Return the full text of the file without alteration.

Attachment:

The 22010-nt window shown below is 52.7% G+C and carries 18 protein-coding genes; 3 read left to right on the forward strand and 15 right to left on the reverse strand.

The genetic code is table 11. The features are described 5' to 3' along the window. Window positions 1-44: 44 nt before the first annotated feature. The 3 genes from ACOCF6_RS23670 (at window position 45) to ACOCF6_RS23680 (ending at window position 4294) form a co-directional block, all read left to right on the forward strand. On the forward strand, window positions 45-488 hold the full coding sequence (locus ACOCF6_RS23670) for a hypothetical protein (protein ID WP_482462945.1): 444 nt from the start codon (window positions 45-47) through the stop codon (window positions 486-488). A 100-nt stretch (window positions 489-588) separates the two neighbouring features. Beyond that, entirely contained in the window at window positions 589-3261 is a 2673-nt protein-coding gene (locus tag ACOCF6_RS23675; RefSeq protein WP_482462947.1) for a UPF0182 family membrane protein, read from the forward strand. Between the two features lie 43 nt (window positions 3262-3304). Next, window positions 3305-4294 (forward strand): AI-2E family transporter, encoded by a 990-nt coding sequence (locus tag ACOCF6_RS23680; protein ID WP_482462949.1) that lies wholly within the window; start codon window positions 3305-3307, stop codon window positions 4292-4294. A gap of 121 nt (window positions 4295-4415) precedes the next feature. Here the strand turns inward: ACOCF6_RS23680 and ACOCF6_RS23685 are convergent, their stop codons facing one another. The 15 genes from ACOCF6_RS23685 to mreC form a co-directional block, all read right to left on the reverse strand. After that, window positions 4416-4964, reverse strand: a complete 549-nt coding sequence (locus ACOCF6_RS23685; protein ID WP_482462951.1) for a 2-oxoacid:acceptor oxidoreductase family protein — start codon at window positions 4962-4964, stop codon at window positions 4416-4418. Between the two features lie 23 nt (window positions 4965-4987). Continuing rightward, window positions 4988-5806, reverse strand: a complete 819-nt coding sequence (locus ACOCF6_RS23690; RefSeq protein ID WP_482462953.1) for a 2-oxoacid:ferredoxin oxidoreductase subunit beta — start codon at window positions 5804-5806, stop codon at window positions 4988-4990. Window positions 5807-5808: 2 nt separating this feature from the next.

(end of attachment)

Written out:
The 22010-nt window shown below is 52.7% G+C and carries 18 protein-coding genes; 3 read left to right on the forward strand and 15 right to left on the reverse strand.

The genetic code is table 11. The features are described 5' to 3' along the window. Window positions 1-44: 44 nt before the first annotated feature. The 3 genes from ACOCF6_RS23670 (at window position 45) to ACOCF6_RS23680 (ending at window position 4294) form a co-directional block, all read left to right on the forward strand. On the forward strand, window positions 45-488 hold the full coding sequence (locus ACOCF6_RS23670) for a hypothetical protein (protein ID WP_482462945.1): 444 nt from the start codon (window positions 45-47) through the stop codon (window positions 486-488). A 100-nt stretch (window positions 489-588) separates the two neighbouring features. Beyond that, entirely contained in the window at window positions 589-3261 is a 2673-nt protein-coding gene (locus tag ACOCF6_RS23675; RefSeq protein WP_482462947.1) for a UPF0182 family membrane protein, read from the forward strand. Between the two features lie 43 nt (window positions 3262-3304). Next, window positions 3305-4294 (forward strand): AI-2E family transporter, encoded by a 990-nt coding sequence (locus tag ACOCF6_RS23680; protein ID WP_482462949.1) that lies wholly within the window; start codon window positions 3305-3307, stop codon window positions 4292-4294. A gap of 121 nt (window positions 4295-4415) precedes the next feature. Here the strand turns inward: ACOCF6_RS23680 and ACOCF6_RS23685 are convergent, their stop codons facing one another. The 15 genes from ACOCF6_RS23685 to mreC form a co-directional block, all read right to left on the reverse strand. After that, window positions 4416-4964, reverse strand: a complete 549-nt coding sequence (locus ACOCF6_RS23685; protein ID WP_482462951.1) for a 2-oxoacid:acceptor oxidoreductase family protein — start codon at window positions 4962-4964, stop codon at window positions 4416-4418. Between the two features lie 23 nt (window positions 4965-4987). Continuing rightward, window positions 4988-5806, reverse strand: a complete 819-nt coding sequence (locus ACOCF6_RS23690; RefSeq protein ID WP_482462953.1) for a 2-oxoacid:ferredoxin oxidoreductase subunit beta — start codon at window positions 5804-5806, stop codon at window positions 4988-4990. Window positions 5807-5808: 2 nt separating this feature from the next.